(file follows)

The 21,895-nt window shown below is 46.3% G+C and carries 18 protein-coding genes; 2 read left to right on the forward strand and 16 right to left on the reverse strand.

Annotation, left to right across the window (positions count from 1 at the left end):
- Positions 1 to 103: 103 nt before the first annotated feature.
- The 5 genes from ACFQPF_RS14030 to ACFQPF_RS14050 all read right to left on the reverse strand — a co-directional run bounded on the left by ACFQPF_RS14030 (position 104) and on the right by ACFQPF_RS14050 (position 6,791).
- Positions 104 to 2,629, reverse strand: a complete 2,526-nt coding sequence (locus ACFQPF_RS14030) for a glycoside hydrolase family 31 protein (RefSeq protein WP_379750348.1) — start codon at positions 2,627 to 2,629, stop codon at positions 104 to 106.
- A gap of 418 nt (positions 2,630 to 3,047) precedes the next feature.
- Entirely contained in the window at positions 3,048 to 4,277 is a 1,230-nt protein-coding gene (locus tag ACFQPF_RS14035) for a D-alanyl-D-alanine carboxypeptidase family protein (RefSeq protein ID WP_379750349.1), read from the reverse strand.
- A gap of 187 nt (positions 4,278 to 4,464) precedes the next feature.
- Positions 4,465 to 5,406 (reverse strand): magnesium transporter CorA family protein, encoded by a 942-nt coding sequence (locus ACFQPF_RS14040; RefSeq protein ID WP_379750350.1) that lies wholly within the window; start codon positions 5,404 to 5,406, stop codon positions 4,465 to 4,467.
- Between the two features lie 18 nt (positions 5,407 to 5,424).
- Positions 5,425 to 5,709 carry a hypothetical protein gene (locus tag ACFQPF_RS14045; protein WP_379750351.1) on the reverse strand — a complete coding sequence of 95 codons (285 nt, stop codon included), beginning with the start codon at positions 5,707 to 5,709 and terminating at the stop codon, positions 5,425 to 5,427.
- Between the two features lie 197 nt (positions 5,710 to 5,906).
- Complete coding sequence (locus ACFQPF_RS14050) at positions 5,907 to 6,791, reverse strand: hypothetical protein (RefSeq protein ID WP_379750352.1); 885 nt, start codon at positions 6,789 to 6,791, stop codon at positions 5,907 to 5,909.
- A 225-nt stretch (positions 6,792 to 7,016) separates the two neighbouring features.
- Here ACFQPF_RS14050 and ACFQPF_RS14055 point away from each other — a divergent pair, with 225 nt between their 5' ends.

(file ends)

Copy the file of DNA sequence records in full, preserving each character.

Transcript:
The 21,895-nt window shown below is 46.3% G+C and carries 18 protein-coding genes; 2 read left to right on the forward strand and 16 right to left on the reverse strand.

Annotation, left to right across the window (positions count from 1 at the left end):
- Positions 1 to 103: 103 nt before the first annotated feature.
- The 5 genes from ACFQPF_RS14030 to ACFQPF_RS14050 all read right to left on the reverse strand — a co-directional run bounded on the left by ACFQPF_RS14030 (position 104) and on the right by ACFQPF_RS14050 (position 6,791).
- Positions 104 to 2,629, reverse strand: a complete 2,526-nt coding sequence (locus ACFQPF_RS14030) for a glycoside hydrolase family 31 protein (RefSeq protein WP_379750348.1) — start codon at positions 2,627 to 2,629, stop codon at positions 104 to 106.
- A gap of 418 nt (positions 2,630 to 3,047) precedes the next feature.
- Entirely contained in the window at positions 3,048 to 4,277 is a 1,230-nt protein-coding gene (locus tag ACFQPF_RS14035) for a D-alanyl-D-alanine carboxypeptidase family protein (RefSeq protein ID WP_379750349.1), read from the reverse strand.
- A gap of 187 nt (positions 4,278 to 4,464) precedes the next feature.
- Positions 4,465 to 5,406 (reverse strand): magnesium transporter CorA family protein, encoded by a 942-nt coding sequence (locus ACFQPF_RS14040; RefSeq protein ID WP_379750350.1) that lies wholly within the window; start codon positions 5,404 to 5,406, stop codon positions 4,465 to 4,467.
- Between the two features lie 18 nt (positions 5,407 to 5,424).
- Positions 5,425 to 5,709 carry a hypothetical protein gene (locus tag ACFQPF_RS14045; protein WP_379750351.1) on the reverse strand — a complete coding sequence of 95 codons (285 nt, stop codon included), beginning with the start codon at positions 5,707 to 5,709 and terminating at the stop codon, positions 5,425 to 5,427.
- Between the two features lie 197 nt (positions 5,710 to 5,906).
- Complete coding sequence (locus ACFQPF_RS14050) at positions 5,907 to 6,791, reverse strand: hypothetical protein (RefSeq protein ID WP_379750352.1); 885 nt, start codon at positions 6,789 to 6,791, stop codon at positions 5,907 to 5,909.
- A 225-nt stretch (positions 6,792 to 7,016) separates the two neighbouring features.
- Here ACFQPF_RS14050 and ACFQPF_RS14055 point away from each other — a divergent pair, with 225 nt between their 5' ends.